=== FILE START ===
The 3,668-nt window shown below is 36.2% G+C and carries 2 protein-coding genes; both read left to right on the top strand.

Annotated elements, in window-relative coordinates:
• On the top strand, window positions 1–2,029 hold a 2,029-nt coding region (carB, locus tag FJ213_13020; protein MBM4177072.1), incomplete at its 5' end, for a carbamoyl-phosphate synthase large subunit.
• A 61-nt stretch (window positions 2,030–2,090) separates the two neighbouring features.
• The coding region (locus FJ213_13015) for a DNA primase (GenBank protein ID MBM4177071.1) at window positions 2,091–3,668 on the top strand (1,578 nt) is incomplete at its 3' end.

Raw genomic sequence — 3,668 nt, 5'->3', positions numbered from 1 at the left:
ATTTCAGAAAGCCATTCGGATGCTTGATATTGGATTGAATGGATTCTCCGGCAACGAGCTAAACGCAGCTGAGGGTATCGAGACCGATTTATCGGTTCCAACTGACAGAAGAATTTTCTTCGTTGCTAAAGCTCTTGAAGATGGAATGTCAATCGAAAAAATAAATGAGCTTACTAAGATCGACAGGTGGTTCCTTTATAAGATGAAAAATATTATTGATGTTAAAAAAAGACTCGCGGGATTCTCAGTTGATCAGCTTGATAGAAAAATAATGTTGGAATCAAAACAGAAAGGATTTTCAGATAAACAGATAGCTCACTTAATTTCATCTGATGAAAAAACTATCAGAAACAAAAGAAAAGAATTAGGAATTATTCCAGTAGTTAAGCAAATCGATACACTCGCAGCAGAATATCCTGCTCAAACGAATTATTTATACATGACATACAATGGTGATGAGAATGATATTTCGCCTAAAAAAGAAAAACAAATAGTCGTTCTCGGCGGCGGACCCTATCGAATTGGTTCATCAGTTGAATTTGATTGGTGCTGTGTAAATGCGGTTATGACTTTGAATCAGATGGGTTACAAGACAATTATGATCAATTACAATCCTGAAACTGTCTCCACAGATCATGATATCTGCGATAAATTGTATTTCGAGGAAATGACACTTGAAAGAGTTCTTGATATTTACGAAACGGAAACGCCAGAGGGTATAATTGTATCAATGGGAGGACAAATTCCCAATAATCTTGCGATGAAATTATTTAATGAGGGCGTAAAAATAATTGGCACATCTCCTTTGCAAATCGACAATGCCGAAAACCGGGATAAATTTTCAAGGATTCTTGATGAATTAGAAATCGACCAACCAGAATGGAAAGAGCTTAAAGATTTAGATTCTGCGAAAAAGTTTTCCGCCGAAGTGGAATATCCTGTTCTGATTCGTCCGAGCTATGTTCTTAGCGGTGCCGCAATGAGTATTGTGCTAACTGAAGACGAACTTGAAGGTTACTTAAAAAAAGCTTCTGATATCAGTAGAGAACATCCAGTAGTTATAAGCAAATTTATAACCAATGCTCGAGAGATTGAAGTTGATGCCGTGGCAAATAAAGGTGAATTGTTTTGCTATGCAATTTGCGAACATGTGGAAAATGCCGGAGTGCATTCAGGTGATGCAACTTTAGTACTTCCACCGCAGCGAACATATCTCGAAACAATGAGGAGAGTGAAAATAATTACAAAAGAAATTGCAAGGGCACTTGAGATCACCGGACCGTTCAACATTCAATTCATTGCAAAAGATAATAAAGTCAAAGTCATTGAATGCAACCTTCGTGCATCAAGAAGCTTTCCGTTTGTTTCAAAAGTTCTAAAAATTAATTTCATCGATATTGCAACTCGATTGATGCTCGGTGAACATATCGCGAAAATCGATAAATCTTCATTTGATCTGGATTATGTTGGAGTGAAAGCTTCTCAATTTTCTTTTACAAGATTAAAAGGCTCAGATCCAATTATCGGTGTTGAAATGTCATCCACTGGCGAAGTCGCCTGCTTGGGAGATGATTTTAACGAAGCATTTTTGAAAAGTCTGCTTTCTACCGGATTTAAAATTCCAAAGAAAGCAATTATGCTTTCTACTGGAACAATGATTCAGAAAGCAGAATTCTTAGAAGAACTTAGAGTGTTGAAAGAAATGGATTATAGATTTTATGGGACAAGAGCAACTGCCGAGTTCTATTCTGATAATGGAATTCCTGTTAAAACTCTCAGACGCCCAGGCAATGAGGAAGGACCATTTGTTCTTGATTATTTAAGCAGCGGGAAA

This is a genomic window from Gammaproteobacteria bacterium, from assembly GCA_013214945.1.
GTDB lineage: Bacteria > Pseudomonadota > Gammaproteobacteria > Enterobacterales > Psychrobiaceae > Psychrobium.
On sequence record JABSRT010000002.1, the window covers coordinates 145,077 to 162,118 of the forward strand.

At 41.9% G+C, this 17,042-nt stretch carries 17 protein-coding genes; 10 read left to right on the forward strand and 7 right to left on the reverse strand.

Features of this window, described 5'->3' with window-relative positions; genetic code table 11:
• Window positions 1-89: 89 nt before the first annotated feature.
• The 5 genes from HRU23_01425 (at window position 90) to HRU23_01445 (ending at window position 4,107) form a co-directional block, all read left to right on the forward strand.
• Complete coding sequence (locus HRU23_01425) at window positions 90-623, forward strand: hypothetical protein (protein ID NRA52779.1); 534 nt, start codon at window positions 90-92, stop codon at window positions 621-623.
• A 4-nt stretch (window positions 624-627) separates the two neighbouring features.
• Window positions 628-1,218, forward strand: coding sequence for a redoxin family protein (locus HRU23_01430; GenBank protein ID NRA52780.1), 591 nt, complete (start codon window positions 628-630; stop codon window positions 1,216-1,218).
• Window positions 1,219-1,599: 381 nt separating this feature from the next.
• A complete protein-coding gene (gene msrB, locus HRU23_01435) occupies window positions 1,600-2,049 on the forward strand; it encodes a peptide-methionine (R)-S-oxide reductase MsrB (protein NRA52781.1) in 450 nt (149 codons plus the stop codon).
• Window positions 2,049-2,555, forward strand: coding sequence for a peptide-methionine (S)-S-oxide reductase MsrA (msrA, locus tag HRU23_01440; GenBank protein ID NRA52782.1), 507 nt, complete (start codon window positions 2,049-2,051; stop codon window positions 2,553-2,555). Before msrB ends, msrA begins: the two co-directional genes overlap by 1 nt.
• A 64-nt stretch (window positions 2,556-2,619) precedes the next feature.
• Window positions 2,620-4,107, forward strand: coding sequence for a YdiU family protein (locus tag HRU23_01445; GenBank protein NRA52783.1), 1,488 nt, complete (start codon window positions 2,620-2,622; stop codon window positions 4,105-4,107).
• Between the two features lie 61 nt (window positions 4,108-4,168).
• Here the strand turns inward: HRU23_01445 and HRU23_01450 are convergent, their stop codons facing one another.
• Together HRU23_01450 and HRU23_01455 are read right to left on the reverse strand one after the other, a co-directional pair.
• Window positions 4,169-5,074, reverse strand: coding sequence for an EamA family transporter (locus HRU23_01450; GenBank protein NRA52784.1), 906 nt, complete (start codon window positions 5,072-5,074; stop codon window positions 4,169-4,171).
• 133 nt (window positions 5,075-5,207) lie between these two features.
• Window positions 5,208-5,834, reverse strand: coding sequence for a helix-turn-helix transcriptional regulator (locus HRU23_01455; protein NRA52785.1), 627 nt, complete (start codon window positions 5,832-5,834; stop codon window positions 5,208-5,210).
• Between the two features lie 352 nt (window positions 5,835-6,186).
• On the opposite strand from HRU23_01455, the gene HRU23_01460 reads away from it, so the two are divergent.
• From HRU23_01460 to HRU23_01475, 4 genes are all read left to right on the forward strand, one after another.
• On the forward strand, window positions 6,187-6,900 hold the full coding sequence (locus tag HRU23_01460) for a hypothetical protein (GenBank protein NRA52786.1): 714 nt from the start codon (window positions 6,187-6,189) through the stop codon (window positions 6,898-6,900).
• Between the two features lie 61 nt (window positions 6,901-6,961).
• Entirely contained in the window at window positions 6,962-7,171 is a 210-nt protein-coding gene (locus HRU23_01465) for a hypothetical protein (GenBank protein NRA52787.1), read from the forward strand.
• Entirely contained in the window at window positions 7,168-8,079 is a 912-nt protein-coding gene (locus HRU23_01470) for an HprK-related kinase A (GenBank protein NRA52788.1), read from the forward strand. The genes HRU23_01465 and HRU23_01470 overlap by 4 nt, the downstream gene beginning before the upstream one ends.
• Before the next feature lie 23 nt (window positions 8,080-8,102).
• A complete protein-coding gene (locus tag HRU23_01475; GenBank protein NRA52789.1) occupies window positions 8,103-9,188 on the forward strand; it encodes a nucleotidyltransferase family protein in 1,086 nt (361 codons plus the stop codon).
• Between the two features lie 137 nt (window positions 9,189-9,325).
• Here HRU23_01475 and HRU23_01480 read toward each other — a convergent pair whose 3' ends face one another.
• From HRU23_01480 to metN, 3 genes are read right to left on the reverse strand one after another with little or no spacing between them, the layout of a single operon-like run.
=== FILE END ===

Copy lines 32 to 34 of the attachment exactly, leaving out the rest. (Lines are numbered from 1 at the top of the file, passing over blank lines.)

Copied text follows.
• On the forward strand, window positions 6,187-6,900 hold the full coding sequence (locus tag HRU23_01460) for a hypothetical protein (GenBank protein NRA52786.1): 714 nt from the start codon (window positions 6,187-6,189) through the stop codon (window positions 6,898-6,900).
• Between the two features lie 61 nt (window positions 6,901-6,961).
• Entirely contained in the window at window positions 6,962-7,171 is a 210-nt protein-coding gene (locus HRU23_01465) for a hypothetical protein (GenBank protein NRA52787.1), read from the forward strand.